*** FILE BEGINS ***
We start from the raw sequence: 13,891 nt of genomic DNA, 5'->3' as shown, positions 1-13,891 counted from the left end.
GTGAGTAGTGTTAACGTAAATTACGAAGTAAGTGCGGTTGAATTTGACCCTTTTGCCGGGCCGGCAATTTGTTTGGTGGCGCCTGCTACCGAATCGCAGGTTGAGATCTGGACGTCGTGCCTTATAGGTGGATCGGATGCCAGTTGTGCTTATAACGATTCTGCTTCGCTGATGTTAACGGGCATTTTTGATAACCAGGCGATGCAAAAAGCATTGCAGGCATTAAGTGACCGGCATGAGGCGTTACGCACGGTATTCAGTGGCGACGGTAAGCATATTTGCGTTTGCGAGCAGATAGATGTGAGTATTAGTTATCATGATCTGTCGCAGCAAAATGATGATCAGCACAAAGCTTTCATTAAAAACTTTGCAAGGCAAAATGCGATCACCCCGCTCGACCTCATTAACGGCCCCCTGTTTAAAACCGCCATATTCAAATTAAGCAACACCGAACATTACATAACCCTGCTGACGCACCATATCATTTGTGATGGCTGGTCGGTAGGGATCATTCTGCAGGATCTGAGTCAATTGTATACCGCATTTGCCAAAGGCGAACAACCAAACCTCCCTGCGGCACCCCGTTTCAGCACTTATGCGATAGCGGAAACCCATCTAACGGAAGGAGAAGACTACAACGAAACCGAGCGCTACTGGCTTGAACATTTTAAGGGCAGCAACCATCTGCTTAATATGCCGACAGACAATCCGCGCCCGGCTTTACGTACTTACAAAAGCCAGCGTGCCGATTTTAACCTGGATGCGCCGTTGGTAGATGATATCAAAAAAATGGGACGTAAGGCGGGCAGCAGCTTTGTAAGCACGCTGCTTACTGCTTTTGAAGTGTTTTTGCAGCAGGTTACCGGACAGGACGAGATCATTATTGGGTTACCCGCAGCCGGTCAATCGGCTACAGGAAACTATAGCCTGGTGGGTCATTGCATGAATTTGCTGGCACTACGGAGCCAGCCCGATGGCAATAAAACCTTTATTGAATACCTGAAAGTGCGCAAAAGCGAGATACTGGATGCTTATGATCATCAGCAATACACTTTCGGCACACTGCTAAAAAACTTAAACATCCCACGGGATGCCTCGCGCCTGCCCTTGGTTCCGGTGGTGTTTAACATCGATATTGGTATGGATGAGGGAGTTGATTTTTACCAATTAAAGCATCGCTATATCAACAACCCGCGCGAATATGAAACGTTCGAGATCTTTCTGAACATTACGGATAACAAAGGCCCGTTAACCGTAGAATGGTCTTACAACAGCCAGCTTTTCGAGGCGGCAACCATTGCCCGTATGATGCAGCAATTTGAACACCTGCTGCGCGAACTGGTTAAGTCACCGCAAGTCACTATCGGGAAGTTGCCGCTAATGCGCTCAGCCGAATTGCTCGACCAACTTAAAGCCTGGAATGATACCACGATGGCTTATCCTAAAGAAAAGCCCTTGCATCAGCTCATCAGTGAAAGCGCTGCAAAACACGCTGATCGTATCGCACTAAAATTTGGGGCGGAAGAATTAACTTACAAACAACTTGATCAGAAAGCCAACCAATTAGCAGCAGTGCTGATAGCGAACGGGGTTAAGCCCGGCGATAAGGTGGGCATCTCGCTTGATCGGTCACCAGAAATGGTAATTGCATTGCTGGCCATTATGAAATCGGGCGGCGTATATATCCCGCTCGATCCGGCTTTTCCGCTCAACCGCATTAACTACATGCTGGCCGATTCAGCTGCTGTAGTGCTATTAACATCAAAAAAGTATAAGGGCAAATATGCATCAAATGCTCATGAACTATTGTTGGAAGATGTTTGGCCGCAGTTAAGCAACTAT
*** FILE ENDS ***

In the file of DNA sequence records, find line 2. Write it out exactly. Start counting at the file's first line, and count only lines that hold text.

GTGAGTAGTGTTAACGTAAATTACGAAGTAAGTGCGGTTGAATTTGACCCTTTTGCCGGGCCGGCAATTTGTTTGGTGGCGCCTGCTACCGAATCGCAGGTTGAGATCTGGACGTCGTGCCTTATAGGTGGATCGGATGCCAGTTGTGCTTATAACGATTCTGCTTCGCTGATGTTAACGGGCATTTTTGATAACCAGGCGATGCAAAAAGCATTGCAGGCATTAAGTGACCGGCATGAGGCGTTACGCACGGTATTCAGTGGCGACGGTAAGCATATTTGCGTTTGCGAGCAGATAGATGTGAGTATTAGTTATCATGATCTGTCGCAGCAAAATGATGATCAGCACAAAGCTTTCATTAAAAACTTTGCAAGGCAAAATGCGATCACCCCGCTCGACCTCATTAACGGCCCCCTGTTTAAAACCGCCATATTCAAATTAAGCAACACCGAACATTACATAACCCTGCTGACGCACCATATCATTTGTGATGGCTGGTCGGTAGGGATCATTCTGCAGGATCTGAGTCAATTGTATACCGCATTTGCCAAAGGCGAACAACCAAACCTCCCTGCGGCACCCCGTTTCAGCACTTATGCGATAGCGGAAACCCATCTAACGGAAGGAGAAGACTACAACGAAACCGAGCGCTACTGGCTTGAACATTTTAAGGGCAGCAACCATCTGCTTAATATGCCGACAGACAATCCGCGCCCGGCTTTACGTACTTACAAAAGCCAGCGTGCCGATTTTAACCTGGATGCGCCGTTGGTAGATGATATCAAAAAAATGGGACGTAAGGCGGGCAGCAGCTTTGTAAGCACGCTGCTTACTGCTTTTGAAGTGTTTTTGCAGCAGGTTACCGGACAGGACGAGATCATTATTGGGTTACCCGCAGCCGGTCAATCGGCTACAGGAAACTATAGCCTGGTGGGTCATTGCATGAATTTGCTGGCACTACGGAGCCAGCCCGATGGCAATAAAACCTTTATTGAATACCTGAAAGTGCGCAAAAGCGAGATACTGGATGCTTATGATCATCAGCAATACACTTTCGGCACACTGCTAAAAAACTTAAACATCCCACGGGATGCCTCGCGCCTGCCCTTGGTTCCGGTGGTGTTTAACATCGATATTGGTATGGATGAGGGAGTTGATTTTTACCAATTAAAGCATCGCTATATCAACAACCCGCGCGAATATGAAACGTTCGAGATCTTTCTGAACATTACGGATAACAAAGGCCCGTTAACCGTAGAATGGTCTTACAACAGCCAGCTTTTCGAGGCGGCAACCATTGCCCGTATGATGCAGCAATTTGAACACCTGCTGCGCGAACTGGTTAAGTCACCGCAAGTCACTATCGGGAAGTTGCCGCTAATGCGCTCAGCCGAATTGCTCGACCAACTTAAAGCCTGGAATGATACCACGATGGCTTATCCTAAAGAAAAGCCCTTGCATCAGCTCATCAGTGAAAGCGCTGCAAAACACGCTGATCGTATCGCACTAAAATTTGGGGCGGAAGAATTAACTTACAAACAACTTGATCAGAAAGCCAACCAATTAGCAGCAGTGCTGATAGCGAACGGGGTTAAGCCCGGCGATAAGGTGGGCATCTCGCTTGATCGGTCACCAGAAATGGTAATTGCATTGCTGGCCATTATGAAATCGGGCGGCGTATATATCCCGCTCGATCCGGCTTTTCCGCTCAACCGCATTAACTACATGCTGGCCGATTCAGCTGCTGTAGTGCTATTAACATCAAAAAAGTATAAGGGCAAATATGCATCAAATGCTCATGAACTATTGTTGGAAGATGTTTGGCCGCAGTTAAGCAACTAT